When my dad was in his 70s his doctor told him that he was minutes from a heart attack. At the same time his doctor told him what he had to do – change his diet, get more exercise. And he did it. He told me he started walking an hour every day, no matter the weather. Eventually he added a weight routine.
He changed his whole diet, cut out a lot of the sugar and fats he had been eating.
And he still died of a massive heart attack at age 82. I’m 34. If I can make the same improvements I’ll have more of a chance. I’ve had less time to do the damage.
But instead since he died three weeks ago I’ve returned to really terrible eating habits I developed as a kid. Too much junk, not paying attention to how much I’m eating of what I’m eating. I feel sick to my stomach a lot of the time and not drawn to any food, certainly not a full sit down meal.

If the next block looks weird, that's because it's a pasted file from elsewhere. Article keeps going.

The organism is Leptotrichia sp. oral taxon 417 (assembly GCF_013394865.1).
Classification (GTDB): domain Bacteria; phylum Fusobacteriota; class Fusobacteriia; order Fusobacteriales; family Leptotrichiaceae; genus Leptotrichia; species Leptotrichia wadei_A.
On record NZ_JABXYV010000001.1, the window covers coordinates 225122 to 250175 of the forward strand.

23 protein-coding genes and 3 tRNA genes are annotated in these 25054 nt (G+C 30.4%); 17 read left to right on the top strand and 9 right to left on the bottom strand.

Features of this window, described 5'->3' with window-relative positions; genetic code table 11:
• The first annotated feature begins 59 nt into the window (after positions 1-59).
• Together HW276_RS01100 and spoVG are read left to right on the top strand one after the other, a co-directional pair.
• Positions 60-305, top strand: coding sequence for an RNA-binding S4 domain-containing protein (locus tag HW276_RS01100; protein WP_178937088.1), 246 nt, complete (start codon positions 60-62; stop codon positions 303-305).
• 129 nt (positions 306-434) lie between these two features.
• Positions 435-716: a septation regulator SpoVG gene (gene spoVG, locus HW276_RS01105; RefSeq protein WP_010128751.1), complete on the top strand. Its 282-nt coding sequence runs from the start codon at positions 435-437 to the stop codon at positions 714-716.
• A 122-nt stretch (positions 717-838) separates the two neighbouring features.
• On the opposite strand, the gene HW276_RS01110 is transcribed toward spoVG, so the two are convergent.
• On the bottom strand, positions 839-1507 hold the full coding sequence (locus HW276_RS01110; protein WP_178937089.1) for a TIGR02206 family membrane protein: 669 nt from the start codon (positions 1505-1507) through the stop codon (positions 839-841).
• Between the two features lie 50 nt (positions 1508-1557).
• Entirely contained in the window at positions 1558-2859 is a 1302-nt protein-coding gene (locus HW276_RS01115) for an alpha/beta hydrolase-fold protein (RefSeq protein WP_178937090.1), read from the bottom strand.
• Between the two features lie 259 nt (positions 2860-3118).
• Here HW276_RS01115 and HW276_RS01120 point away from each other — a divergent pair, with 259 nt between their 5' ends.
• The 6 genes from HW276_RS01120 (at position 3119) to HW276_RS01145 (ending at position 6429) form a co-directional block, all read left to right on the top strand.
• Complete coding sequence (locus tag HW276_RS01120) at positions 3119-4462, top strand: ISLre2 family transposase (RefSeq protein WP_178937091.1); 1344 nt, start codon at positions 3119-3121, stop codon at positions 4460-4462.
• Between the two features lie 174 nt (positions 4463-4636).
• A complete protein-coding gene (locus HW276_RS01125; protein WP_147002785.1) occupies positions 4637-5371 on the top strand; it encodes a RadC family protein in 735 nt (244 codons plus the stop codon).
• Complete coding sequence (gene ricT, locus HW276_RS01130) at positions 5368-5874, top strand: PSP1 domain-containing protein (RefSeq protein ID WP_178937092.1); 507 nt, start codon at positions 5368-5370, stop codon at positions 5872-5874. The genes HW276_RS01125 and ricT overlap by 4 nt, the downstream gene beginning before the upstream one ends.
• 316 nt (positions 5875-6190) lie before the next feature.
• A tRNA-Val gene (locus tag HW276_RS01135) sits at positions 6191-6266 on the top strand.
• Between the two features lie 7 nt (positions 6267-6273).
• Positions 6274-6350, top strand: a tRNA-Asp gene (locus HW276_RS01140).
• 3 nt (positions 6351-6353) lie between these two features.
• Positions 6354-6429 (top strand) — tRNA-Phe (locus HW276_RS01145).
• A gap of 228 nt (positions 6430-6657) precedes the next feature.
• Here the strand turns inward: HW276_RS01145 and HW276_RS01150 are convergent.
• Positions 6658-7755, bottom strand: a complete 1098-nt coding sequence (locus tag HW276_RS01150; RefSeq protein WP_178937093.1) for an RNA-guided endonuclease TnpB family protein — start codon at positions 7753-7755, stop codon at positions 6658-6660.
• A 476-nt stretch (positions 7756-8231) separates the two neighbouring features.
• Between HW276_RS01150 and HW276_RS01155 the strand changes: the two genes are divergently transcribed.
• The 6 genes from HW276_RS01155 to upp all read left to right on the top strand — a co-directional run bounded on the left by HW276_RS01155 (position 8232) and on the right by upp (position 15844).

I’m not doing well. I’m tired, I’m not active, I’m eating like crap.
And then I see her. She had her first soccer practice this week on Sunday, after gymnastics on Saturday and swimming on Sunday morning.
Watching her on the soccer field, a huge smile on her face, thrilled to be out in the sunshine, running around, playing. I want that. I want the ease of that. The joy of it. I wanted to stand right up and run laps around that field.
But once again the fear holds me back. I fear losing my breath. Falling down. Passing out. The pain – there will be pain.
I fall back into the comfort of old habits and focus on the fear of changing over the fear of the damage I’m doing to myself, and now I wallow in this idea that I must be a disappointment. If he could do it, why can’t I?
But I’m not ready right now. I can’t move forward. It’s too much. Every day is overwhelming. I want desperately to see my daughter and then when I’m with her I can’t handle it. I’ve been losing myself in movies and all the letters my father wrote to his sister. I sit all day doing almost nothing. I surf. I nap. I don’t even turn on the TV for a distraction. None of it is healthy.
None of me is healthy right now.